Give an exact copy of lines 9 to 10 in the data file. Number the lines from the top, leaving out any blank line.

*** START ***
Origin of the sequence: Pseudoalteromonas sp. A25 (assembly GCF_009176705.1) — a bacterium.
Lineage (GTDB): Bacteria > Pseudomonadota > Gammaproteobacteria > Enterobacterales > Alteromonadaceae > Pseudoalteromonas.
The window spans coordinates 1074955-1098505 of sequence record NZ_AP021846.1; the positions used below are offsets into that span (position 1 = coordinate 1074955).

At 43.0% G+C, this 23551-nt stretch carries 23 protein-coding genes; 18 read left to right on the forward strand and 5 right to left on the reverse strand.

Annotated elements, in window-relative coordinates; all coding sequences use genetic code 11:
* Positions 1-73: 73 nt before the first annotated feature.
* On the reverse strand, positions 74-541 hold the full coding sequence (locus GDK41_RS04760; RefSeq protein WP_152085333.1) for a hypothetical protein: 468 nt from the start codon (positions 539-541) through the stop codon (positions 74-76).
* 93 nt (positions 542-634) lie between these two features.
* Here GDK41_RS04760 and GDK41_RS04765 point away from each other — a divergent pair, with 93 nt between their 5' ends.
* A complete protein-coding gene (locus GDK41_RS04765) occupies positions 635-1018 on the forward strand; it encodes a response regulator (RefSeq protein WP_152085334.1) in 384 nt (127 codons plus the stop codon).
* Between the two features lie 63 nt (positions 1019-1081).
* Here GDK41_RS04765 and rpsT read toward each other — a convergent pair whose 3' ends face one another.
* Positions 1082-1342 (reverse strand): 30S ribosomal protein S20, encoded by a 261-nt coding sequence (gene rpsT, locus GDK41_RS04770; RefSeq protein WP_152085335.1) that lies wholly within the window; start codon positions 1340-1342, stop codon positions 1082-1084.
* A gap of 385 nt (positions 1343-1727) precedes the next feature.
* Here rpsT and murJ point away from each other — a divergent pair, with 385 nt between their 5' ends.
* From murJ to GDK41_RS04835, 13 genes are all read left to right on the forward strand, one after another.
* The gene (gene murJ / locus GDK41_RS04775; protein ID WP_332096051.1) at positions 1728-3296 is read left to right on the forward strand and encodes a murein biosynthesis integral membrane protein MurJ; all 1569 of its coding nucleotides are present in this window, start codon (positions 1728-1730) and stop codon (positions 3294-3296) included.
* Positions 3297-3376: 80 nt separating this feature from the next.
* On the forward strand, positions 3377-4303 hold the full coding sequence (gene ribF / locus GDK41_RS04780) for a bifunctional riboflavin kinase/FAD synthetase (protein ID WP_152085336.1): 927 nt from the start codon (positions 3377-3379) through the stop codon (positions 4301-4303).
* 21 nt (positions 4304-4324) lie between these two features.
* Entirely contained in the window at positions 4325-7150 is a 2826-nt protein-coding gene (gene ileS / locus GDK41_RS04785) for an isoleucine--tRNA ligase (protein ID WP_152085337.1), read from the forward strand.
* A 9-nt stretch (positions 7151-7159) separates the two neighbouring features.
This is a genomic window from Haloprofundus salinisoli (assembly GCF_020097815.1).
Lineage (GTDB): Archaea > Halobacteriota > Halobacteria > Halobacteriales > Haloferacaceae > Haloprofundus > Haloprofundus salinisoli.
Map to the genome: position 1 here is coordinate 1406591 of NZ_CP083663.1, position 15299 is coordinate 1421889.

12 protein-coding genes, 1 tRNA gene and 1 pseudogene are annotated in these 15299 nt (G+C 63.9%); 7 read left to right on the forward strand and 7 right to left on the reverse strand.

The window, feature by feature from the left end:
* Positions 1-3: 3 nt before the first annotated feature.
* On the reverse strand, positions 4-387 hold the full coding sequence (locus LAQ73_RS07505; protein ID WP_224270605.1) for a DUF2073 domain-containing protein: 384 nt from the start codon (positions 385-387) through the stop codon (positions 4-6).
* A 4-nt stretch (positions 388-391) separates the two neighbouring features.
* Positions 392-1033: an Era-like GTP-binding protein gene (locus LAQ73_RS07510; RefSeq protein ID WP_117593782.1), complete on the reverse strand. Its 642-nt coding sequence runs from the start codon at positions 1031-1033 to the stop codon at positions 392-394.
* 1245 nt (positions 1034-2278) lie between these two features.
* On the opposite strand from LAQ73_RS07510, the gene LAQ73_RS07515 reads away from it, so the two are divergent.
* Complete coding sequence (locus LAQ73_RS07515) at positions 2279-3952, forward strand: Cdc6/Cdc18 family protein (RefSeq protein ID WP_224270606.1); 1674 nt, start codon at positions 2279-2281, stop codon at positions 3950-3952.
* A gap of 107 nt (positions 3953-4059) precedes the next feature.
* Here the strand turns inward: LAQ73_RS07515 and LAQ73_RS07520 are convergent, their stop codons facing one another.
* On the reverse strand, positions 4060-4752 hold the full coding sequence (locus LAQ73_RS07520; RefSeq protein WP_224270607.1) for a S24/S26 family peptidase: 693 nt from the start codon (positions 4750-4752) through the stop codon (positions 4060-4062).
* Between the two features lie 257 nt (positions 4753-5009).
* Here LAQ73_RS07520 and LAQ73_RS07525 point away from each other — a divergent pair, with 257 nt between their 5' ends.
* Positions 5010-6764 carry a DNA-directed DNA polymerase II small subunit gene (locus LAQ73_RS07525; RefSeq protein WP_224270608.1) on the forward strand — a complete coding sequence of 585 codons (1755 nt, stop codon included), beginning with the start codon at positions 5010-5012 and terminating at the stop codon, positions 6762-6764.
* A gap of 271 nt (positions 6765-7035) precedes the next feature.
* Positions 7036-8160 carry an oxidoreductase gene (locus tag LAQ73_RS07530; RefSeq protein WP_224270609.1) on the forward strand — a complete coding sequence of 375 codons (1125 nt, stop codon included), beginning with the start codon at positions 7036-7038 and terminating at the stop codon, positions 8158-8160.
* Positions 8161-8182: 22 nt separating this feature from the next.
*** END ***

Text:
* Here GDK41_RS04760 and GDK41_RS04765 point away from each other — a divergent pair, with 93 nt between their 5' ends.
* A complete protein-coding gene (locus GDK41_RS04765) occupies positions 635-1018 on the forward strand; it encodes a response regulator (RefSeq protein WP_152085334.1) in 384 nt (127 codons plus the stop codon).